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South Carolina Blues

South Carolina Blues

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South Carolina Blues

215 pagine
1 ora
Sep 21, 2015


The history of South Carolina blues is a long, deep--and sometimes painful--story. However, it is a narrative with aspects as compelling as the music itself. Geographical differences in America led to variations in the styles of music that developed from African rhythms. The wet, marshy landscape and hot, muggy weather of the Carolina Lowcountry combined to cultivate not only rice, but a Gullah-based style of South Carolina blues. In drier climates, toward the Midlands and the Upstate, the combination of European influences led to the emergence of Piedmont blues, which in turn spawned country music as well as bluegrass. Those same Gullah roots resulted in four major dance crazes, starting with the Charleston.
Sep 21, 2015

Informazioni sull'autore

In this book, music history professor and blues radio host Clair DeLune dusts off neglected nuggets of history, drawing on archival photographs and rarely seen memorabilia from a generation of musicians' personal collections. Readers will learn not only new information about some famous players who left their musical mark on history, but even more about the not-so-famous ones, as well as modern masters who carry on the rhythms of their predecessors and are truly keeping South Carolina blues alive.

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South Carolina Blues - Clair DeLune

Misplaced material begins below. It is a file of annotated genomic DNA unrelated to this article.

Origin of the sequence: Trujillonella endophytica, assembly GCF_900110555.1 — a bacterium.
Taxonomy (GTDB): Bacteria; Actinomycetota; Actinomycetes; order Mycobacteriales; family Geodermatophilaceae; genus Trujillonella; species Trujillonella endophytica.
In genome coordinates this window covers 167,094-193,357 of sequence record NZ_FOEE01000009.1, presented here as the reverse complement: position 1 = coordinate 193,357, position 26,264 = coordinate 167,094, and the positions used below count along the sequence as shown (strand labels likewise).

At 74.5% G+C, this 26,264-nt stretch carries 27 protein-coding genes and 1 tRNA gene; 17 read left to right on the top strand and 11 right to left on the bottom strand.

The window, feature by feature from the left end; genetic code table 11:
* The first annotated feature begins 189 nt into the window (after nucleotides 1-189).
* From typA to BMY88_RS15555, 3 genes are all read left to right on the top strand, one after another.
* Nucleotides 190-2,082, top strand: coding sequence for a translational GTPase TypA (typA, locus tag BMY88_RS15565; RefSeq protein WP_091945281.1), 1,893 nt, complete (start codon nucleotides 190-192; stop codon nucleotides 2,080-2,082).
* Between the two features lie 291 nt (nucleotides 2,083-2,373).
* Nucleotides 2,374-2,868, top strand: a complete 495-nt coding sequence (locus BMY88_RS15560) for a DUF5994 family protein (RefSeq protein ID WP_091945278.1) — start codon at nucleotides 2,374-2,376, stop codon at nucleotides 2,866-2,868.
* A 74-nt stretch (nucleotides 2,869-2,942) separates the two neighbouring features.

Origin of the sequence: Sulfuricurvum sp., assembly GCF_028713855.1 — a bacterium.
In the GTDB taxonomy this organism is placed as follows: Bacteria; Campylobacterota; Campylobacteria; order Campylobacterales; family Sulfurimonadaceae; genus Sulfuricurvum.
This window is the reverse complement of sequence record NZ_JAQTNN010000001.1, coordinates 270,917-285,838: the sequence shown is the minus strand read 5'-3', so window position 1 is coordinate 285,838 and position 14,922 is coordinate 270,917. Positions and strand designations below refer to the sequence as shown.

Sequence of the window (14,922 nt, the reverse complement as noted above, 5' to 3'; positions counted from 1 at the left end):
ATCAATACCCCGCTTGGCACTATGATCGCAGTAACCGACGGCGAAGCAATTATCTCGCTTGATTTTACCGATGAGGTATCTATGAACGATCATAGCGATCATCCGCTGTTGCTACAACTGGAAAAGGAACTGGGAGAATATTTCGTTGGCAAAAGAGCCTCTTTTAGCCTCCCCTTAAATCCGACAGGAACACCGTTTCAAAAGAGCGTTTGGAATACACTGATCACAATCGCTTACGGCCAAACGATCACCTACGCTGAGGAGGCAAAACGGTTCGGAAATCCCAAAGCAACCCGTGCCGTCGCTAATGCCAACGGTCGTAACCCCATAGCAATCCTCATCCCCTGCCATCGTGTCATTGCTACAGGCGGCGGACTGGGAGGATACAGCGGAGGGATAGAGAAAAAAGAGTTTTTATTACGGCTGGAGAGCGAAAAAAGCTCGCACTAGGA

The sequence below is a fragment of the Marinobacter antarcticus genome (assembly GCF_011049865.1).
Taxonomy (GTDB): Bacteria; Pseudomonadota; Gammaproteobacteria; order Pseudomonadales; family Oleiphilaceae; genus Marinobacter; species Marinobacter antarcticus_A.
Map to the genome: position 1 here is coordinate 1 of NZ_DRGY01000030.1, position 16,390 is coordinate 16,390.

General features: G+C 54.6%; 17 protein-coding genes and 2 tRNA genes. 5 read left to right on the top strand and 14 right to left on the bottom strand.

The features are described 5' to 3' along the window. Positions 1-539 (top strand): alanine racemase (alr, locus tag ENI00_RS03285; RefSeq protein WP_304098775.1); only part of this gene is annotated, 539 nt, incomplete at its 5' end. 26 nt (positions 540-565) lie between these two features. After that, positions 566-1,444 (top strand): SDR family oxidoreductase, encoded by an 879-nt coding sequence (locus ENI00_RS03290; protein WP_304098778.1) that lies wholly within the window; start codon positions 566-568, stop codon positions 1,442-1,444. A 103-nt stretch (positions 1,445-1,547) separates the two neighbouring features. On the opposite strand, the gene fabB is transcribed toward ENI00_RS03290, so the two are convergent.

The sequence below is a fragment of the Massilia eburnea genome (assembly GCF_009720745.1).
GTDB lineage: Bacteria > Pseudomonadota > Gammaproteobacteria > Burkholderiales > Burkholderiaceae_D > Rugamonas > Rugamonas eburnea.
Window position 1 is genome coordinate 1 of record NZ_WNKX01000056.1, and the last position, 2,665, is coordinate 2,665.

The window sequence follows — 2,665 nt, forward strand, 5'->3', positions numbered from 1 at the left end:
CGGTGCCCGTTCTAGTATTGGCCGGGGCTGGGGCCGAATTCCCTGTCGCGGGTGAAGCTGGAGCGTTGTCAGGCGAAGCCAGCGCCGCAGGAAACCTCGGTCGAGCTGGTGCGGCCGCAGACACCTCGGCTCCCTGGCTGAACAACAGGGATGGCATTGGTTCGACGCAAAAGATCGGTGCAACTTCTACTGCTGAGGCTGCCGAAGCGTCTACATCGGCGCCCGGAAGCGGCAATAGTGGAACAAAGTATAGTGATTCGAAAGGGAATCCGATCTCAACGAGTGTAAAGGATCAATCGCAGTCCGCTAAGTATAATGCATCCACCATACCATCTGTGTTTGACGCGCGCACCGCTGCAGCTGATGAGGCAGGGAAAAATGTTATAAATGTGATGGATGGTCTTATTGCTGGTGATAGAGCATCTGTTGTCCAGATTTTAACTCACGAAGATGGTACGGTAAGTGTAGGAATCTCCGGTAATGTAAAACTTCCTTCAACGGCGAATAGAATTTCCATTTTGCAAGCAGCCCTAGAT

Humans have a hardwired need to connect with other humans. Cultures that embrace the oral tradition know that stories and songs teach cultural heritage, values, and morality in addition to entertaining the community. Oral histories also instill a reverence for community elders, whose preservation has been crucial in maintaining unbroken community legacies passed down through time.

Although written history has somewhat diminished the need for oral histories, storytelling remains integral to modern culture because it scratches an itch that lies deep under humanity’s skin—the urge to matter. That desire for legacy is at the core of all historical record-keeping, whether oral or written.

Ironically, blues music does not get one down. Rather, it is sung to ease the mind and rid the heart of woe and misery through song and verse. Also seemingly ironic is the fact that the blues are often sung about celebratory events, but the roots of blues originate in tribal storytelling. So it is as much a case of reporting the good news as the bad news.

There are difficult sociological and societal issues presented here as well, including the subject of harsh mistreatment of some humans by others. That cruelty was as integral to the development of the blues as an emotion as it was to the development of the blues as a musical style lamenting harsh circumstances. Its inclusion is critical in order to provide a basis for the reader to gain a broader perspective and deeper understanding of the pain that caused the genesis and evolution of the genre. It is the author’s hope to have treated those difficult topics sensitively and respectfully.

It is with gratitude that I began this project almost three years ago, and it is one that cannot be completed because the music lives on and the story continues to write itself. The lore in this book has come from 40-plus years of residence in my adopted state of South Carolina during which time I have been a blues fan, professor of roots music history courses at the University of South Carolina, historian, published author, de facto (yet unofficial and admittedly sometimes overwhelmed) archivist, music writer, photographer, publicist, and booking agent, as well as the host since 1990 of an educational radio program on blues history, WUSC-FM’s longest-running program, the Blues Moon with Clair DeLune, where Tuesday is Bluesday.